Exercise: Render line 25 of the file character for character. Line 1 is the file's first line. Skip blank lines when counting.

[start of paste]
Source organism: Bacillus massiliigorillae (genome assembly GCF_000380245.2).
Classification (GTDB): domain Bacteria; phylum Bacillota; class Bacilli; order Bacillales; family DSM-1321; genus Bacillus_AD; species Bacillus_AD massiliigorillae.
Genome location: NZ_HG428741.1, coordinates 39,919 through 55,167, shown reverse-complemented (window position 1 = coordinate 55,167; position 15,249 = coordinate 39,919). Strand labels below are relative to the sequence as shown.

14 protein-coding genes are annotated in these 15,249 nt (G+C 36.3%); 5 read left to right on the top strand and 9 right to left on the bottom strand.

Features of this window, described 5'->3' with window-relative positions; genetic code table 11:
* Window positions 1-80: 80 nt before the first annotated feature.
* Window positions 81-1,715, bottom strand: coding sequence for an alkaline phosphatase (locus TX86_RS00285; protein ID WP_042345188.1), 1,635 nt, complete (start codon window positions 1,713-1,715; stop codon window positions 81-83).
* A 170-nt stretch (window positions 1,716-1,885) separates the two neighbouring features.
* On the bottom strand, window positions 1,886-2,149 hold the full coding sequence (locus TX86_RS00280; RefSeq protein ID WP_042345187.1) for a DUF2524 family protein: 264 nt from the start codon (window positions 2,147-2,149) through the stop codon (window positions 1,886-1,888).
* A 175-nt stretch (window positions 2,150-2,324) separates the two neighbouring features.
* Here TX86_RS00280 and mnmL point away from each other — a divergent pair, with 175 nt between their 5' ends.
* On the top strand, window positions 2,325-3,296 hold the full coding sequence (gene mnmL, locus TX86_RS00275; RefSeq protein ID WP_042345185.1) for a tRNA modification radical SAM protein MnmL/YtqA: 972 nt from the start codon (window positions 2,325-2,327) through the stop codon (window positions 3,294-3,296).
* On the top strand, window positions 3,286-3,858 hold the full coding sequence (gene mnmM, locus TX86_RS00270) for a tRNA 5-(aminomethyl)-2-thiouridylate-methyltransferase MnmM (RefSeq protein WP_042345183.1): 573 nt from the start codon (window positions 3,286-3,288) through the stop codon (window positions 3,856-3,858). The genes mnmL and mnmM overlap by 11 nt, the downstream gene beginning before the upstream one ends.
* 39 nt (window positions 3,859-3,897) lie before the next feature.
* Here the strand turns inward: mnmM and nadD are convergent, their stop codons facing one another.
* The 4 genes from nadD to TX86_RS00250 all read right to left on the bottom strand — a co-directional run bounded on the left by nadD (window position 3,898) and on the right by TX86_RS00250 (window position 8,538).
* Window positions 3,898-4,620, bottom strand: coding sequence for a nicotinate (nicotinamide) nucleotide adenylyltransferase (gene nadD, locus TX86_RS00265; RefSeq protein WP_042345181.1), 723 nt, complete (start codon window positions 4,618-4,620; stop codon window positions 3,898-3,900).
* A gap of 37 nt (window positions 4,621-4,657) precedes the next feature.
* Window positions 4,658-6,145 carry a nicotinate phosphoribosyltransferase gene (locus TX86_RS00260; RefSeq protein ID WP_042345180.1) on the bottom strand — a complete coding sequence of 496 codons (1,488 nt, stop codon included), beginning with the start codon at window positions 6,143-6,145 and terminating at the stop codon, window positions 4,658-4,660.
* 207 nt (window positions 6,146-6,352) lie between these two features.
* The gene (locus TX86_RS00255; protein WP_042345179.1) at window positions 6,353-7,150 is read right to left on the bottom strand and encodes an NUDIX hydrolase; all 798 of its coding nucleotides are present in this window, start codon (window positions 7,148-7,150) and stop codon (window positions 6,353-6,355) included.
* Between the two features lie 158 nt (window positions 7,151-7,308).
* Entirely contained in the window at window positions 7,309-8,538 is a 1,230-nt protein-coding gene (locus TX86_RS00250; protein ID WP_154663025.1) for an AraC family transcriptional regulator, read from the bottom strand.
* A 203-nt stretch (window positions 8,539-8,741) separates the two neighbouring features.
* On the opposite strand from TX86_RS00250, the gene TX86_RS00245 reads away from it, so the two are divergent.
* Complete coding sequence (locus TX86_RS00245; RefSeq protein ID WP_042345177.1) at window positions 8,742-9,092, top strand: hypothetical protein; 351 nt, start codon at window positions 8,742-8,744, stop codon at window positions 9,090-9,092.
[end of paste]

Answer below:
* On the opposite strand from TX86_RS00250, the gene TX86_RS00245 reads away from it, so the two are divergent.